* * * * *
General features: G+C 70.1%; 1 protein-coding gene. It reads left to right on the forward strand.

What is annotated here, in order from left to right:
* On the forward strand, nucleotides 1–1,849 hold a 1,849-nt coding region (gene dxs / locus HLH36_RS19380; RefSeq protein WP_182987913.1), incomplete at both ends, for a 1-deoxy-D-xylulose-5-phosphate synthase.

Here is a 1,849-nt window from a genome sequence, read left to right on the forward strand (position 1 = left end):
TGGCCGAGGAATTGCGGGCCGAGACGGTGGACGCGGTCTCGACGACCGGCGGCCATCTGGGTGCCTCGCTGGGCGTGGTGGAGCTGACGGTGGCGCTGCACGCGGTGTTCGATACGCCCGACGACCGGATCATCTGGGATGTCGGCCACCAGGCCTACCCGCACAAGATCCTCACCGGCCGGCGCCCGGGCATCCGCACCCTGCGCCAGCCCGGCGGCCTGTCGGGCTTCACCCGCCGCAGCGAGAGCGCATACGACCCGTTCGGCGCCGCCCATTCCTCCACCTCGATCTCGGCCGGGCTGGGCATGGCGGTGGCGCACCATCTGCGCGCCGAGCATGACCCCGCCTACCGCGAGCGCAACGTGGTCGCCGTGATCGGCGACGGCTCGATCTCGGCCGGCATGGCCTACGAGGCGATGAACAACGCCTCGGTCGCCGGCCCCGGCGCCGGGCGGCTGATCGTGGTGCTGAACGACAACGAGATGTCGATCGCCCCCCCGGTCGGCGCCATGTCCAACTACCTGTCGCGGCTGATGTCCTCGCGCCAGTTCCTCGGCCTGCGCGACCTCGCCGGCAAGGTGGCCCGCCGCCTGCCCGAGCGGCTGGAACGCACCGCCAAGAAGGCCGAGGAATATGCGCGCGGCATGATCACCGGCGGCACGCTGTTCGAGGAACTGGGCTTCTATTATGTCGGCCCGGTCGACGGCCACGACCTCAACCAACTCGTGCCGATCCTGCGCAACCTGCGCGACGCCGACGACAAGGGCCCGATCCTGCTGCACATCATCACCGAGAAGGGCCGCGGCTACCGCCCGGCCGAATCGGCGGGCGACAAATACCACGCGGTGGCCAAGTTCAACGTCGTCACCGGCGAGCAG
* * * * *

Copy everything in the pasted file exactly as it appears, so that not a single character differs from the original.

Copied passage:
General features: G+C 70.1%; 1 protein-coding gene. It reads left to right on the forward strand.

What is annotated here, in order from left to right:
* On the forward strand, nucleotides 1–1,849 hold a 1,849-nt coding region (gene dxs / locus HLH36_RS19380; RefSeq protein WP_182987913.1), incomplete at both ends, for a 1-deoxy-D-xylulose-5-phosphate synthase.

Here is a 1,849-nt window from a genome sequence, read left to right on the forward strand (position 1 = left end):
TGGCCGAGGAATTGCGGGCCGAGACGGTGGACGCGGTCTCGACGACCGGCGGCCATCTGGGTGCCTCGCTGGGCGTGGTGGAGCTGACGGTGGCGCTGCACGCGGTGTTCGATACGCCCGACGACCGGATCATCTGGGATGTCGGCCACCAGGCCTACCCGCACAAGATCCTCACCGGCCGGCGCCCGGGCATCCGCACCCTGCGCCAGCCCGGCGGCCTGTCGGGCTTCACCCGCCGCAGCGAGAGCGCATACGACCCGTTCGGCGCCGCCCATTCCTCCACCTCGATCTCGGCCGGGCTGGGCATGGCGGTGGCGCACCATCTGCGCGCCGAGCATGACCCCGCCTACCGCGAGCGCAACGTGGTCGCCGTGATCGGCGACGGCTCGATCTCGGCCGGCATGGCCTACGAGGCGATGAACAACGCCTCGGTCGCCGGCCCCGGCGCCGGGCGGCTGATCGTGGTGCTGAACGACAACGAGATGTCGATCGCCCCCCCGGTCGGCGCCATGTCCAACTACCTGTCGCGGCTGATGTCCTCGCGCCAGTTCCTCGGCCTGCGCGACCTCGCCGGCAAGGTGGCCCGCCGCCTGCCCGAGCGGCTGGAACGCACCGCCAAGAAGGCCGAGGAATATGCGCGCGGCATGATCACCGGCGGCACGCTGTTCGAGGAACTGGGCTTCTATTATGTCGGCCCGGTCGACGGCCACGACCTCAACCAACTCGTGCCGATCCTGCGCAACCTGCGCGACGCCGACGACAAGGGCCCGATCCTGCTGCACATCATCACCGAGAAGGGCCGCGGCTACCGCCCGGCCGAATCGGCGGGCGACAAATACCACGCGGTGGCCAAGTTCAACGTCGTCACCGGCGAGCAG